Cultural Encounters: A Journal For The Theology Of Culture Volume 11 Number 1 (Winter 2015) - Page 54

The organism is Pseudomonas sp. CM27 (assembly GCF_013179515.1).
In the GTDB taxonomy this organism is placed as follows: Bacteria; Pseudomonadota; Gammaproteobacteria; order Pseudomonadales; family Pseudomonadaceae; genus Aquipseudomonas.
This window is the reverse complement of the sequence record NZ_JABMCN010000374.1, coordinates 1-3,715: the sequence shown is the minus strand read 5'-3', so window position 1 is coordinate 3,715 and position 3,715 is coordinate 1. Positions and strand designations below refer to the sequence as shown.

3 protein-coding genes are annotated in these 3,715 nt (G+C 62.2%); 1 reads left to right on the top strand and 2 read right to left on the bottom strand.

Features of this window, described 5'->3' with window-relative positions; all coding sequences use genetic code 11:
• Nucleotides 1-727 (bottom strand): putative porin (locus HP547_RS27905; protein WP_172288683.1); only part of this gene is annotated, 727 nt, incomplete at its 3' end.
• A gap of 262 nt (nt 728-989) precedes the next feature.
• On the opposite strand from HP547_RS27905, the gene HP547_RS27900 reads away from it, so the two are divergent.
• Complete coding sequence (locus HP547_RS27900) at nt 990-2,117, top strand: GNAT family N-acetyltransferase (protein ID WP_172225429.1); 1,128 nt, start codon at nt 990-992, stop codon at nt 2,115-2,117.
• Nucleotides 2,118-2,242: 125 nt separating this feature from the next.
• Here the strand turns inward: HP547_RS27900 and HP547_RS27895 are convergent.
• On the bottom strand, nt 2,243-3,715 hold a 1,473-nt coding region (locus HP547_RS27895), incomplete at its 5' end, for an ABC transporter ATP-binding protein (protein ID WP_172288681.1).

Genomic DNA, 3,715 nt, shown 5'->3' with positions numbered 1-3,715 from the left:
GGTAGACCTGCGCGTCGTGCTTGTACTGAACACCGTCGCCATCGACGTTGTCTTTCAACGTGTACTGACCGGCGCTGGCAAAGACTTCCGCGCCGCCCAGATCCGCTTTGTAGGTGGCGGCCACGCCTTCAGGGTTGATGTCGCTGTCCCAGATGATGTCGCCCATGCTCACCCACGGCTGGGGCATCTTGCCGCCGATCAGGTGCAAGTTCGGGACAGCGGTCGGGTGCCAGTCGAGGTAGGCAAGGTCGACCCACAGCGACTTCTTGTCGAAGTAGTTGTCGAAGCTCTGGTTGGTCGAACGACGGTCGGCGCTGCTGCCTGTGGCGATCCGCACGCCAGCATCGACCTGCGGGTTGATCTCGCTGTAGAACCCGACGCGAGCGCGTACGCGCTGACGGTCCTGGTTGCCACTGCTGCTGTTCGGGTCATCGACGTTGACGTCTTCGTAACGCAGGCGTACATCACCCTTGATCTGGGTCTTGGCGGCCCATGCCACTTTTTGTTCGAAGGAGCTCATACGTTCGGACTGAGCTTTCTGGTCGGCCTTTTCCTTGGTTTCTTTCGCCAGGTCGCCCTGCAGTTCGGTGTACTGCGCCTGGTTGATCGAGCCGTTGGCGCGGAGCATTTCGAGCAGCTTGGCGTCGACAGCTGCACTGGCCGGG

LAMENT - Carlson investigation reveals that this “ambiguous reception” of lament could be more accurately defined as severe neglect.14 The contemporary American church has become “so deeply habituated to the absence of lament in their worship that the absence arouses little attention, prompts few objections, and raises few questions.”15 This is evidenced clearly in the repertoire of SongSelect, the leading contemporary worship resource service that allows thousands of songs to be browsed by theme. SongSelect includes expected themes like “Grace” and “Thankfulness,” as well as obscure themes like “Lineage” and “Sabbath School.” But among nine hundred and fifty worship themes, “lament” is absent (“pain” and “suffering” are also missing).16 Contemporary worship is not alone in the neglect of lament. Many of the lament psalms “are not even printed in The Lutheran Book of Worship, and they rarely appear in the Sunday lectionaries of the Episcopalians or Roman Catholics.”17 Similarly, the Baptist Hymnal’s selection of psalm readings evidences an almost strategic avoidance of lament.18 In modern Evangelical worship texts, such as Bryan Chapell’s Christ-Centered Worship19 and Bob Kauflin’s Worship Matters,20 lament is never mentioned even though these works are lauded as “comprehensive” and “thoroughly biblical.”21 Sadly, this neglect of lament isolates trauma survivors 14. This neglect is severe in both its nature and its consequences. 15. Paul A. Baglyos, “Lament in the Liturgy of the Rural Church: An Appeal for Recovery,” Currents in Theology and Mission 36, no. 4 (2009): 253. Bagylos notes “[a] large and noteworthy exception to this generalization . . . represented by the historic Black churches, which developed a vibrant and sophisticated culture of lament expressed in many forms” (253). 16. “SongSelect by CCLI,” s.v. “themes,” accessed May 7, 2014, 17. Marva J. Dawn, Reaching Out without Dumbing Down: A Theology of Worship for the Turn-of-the-Century Culture (Grand Rapids, MI: Wm. B. Eerdmans, 1995), 176. 18. William J. Reynolds, ed., Baptist Hymnal (Nashville, TN: Convention Press, 1975), 541–542. The responsive reading from Psalm 139 is especially telling, starting with the first verse, “O Lord, thou hast searched me . . .” and ending with the last, “lead me in the way everlasting,” but completely omitting what comes between, “If only you would slay the wicked, O God! Away from me you bloodthirsty men!” (Ps 139:19–20). 19. Bryan Chapell, Christ-Centered Worship: Letting the Gospel Shape Our Practice (Grand Rapids, MI: Baker Academic, 2009). 20. Bob Kauflin, Worship Matters (Wheaton, IL: Crossway Books, 2008). 21. This is an unfortunate omission in texts that are otherwise incredibly helpful. 53